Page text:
A group of faculty members and students from Oklahoma State University will travel to Africa this month as part of an entrepreneurial and cultural exchange program funded by the U.S. Bureau of Educational and Cultural Affairs.
The focus of the project is to create professional relationships and learning experiences between U.S. entrepreneurs and up-and-coming entrepreneurs from Kenya, South Africa and Uganda. Twenty-four African fellows will participate in the two-way exchange program and work on enterprise projects while maintaining U.S. mentor contacts through social media.
While in Oklahoma last May, the budding African entrepreneurs spent three weeks working as interns for local businesses, organizations, nonprofits, government agencies and educational centers. “Our hope is to follow up with the fellows to see how they have implemented what they have learned in the U.S. into their enterprises,” said Craig Edwards, agricultural education professor and co-director of the grant project.
The OSU group plans to visit eight of the 12 entrepreneurs during their visit and interview potential entrepreneurs for the second phase of the project in October.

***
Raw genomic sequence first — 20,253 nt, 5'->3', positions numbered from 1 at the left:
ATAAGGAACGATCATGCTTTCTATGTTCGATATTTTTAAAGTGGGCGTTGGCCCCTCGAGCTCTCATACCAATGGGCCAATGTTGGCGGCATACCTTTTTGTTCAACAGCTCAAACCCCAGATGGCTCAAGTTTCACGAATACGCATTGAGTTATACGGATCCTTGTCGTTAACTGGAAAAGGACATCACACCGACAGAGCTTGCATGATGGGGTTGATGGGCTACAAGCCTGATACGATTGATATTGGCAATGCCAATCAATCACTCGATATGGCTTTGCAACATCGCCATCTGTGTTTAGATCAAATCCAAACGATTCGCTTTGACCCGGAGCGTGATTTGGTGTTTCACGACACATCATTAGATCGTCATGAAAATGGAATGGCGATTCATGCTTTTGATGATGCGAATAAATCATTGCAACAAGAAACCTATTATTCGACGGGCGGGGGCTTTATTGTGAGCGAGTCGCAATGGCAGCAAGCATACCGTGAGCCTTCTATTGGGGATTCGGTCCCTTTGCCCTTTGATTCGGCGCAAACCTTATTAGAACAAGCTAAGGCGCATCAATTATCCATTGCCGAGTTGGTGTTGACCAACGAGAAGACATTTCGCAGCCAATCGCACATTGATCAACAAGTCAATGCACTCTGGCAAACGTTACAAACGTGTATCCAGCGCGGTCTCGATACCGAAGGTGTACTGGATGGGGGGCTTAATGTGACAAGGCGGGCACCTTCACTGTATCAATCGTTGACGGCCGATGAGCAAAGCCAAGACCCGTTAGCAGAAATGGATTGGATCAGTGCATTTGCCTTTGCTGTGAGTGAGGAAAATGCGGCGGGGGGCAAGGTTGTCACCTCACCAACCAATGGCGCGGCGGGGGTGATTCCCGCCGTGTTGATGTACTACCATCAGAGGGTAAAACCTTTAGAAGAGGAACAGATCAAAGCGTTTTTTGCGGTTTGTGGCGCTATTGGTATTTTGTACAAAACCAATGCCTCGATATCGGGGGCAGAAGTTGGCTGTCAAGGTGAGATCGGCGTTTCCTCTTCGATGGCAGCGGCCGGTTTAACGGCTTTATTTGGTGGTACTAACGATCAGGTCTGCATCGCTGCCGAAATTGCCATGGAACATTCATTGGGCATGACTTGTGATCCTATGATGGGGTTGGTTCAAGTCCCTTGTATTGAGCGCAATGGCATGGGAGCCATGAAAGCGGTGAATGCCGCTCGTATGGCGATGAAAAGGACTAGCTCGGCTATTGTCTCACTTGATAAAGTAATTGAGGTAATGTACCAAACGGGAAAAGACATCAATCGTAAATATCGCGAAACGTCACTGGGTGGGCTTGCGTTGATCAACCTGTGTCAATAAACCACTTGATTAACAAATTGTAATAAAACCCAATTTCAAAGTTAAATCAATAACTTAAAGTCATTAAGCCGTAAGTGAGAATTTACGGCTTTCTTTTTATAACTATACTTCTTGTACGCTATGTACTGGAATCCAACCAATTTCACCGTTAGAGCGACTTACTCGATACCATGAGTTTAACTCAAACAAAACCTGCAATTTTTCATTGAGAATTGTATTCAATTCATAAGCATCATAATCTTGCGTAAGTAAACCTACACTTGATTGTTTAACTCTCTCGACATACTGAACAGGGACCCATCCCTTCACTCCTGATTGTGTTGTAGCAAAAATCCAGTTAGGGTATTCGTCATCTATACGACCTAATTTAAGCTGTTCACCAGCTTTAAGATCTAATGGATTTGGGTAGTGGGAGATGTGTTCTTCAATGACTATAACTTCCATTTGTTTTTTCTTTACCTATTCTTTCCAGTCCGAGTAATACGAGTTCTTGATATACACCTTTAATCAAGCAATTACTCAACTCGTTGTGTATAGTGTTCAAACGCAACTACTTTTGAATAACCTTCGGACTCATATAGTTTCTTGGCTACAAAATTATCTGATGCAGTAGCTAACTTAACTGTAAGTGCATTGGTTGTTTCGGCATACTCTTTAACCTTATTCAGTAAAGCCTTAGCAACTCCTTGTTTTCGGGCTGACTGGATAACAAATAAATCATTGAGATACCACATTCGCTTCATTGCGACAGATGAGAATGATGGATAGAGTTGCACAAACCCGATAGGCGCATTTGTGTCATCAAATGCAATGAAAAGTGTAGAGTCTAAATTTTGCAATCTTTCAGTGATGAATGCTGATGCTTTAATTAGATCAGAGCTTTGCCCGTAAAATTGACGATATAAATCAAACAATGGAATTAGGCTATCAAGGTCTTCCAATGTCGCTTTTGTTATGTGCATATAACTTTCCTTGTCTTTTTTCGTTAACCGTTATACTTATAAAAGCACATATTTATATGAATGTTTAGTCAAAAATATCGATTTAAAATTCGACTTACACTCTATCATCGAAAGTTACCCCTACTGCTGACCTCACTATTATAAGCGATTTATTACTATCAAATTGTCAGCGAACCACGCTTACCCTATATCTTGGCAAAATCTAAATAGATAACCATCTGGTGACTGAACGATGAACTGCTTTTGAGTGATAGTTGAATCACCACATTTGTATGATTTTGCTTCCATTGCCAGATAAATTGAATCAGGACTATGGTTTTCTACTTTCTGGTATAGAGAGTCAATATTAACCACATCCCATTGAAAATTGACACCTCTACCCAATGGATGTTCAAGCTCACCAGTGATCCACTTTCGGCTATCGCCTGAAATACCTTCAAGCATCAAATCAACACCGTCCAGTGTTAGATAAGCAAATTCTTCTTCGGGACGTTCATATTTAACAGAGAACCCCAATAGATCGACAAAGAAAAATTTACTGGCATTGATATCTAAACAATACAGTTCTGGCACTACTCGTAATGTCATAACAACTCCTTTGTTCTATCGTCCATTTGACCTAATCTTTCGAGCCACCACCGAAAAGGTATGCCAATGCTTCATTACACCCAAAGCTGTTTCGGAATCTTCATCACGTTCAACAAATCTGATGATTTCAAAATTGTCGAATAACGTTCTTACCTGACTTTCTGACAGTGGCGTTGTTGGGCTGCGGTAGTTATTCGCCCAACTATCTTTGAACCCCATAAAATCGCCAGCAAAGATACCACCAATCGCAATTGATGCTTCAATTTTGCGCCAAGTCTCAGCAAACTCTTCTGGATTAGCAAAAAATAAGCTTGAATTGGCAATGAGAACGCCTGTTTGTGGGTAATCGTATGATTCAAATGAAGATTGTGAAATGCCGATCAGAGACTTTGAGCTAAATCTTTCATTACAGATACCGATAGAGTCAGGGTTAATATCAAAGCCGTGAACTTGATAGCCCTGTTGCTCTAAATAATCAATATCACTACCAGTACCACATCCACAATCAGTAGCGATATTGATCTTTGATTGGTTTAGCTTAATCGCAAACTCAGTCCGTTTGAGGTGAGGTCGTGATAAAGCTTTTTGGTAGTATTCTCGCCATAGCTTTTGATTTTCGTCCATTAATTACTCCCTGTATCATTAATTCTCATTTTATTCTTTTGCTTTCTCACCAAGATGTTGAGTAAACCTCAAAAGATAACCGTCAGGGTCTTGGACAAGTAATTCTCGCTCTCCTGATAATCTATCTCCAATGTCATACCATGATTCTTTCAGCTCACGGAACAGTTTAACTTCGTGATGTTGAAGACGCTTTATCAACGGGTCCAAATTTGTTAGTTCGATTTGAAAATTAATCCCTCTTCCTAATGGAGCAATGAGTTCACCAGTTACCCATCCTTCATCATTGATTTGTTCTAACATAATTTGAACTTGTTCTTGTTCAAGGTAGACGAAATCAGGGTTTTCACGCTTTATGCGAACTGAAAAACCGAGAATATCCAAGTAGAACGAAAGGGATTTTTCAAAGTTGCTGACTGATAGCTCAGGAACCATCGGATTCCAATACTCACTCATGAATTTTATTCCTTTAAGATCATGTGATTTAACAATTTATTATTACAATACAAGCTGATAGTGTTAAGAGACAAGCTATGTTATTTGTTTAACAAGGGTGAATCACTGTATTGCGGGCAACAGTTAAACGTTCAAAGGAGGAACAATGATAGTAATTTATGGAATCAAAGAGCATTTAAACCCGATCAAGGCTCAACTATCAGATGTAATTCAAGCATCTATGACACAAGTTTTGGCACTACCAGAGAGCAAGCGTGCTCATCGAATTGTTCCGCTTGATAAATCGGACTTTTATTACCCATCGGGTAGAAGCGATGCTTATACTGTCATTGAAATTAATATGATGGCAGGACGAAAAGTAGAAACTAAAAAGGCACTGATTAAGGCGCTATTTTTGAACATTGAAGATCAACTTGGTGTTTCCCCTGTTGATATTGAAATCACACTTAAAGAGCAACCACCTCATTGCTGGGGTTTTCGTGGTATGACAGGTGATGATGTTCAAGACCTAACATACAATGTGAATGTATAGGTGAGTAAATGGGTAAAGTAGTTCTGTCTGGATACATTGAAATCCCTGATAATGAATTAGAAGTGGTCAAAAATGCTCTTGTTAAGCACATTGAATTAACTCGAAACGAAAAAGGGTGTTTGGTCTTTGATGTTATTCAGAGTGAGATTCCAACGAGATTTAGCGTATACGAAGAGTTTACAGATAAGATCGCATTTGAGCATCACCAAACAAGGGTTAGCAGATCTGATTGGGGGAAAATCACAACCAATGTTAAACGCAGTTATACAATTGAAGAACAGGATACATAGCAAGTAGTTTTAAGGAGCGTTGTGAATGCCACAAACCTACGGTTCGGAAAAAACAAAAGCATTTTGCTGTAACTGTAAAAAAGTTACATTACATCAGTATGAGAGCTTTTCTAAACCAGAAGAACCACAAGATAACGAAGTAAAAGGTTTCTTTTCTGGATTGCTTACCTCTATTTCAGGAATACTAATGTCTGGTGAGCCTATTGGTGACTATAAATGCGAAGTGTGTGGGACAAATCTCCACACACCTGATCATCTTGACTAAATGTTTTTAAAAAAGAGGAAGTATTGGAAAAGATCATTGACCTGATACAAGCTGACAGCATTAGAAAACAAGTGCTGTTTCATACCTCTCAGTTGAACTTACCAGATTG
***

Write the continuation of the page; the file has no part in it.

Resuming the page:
“We provide the most help to our fellows when we can learn more about their culture and spend time in their businesses,” said Shelly Sitton, agricultural communications professor and project co-director. “We also have the opportunity to select well-qualified entrepreneurs in person to come to Oklahoma this fall, which helps us provide the best internships for them.”
Faculty members from OSU, who will travel to South Africa and Uganda, include Craig Edwards, agricultural education, communication and leadership; Shida Henneberry, agricultural economics; Craig Watters, entrepreneurship; and Shelly Sitton, agricultural education, communication and leadership. Dr. Jim Hynes, agricultural education professor from Sam Houston State University, will assist the OSU professors. Jacob Sitton, a freshman from Stillwater, and Reina Rivera, graduate student in international agriculture from Antioch, Tenn., will accompany the professors on the trip.
Story by Kim Hunter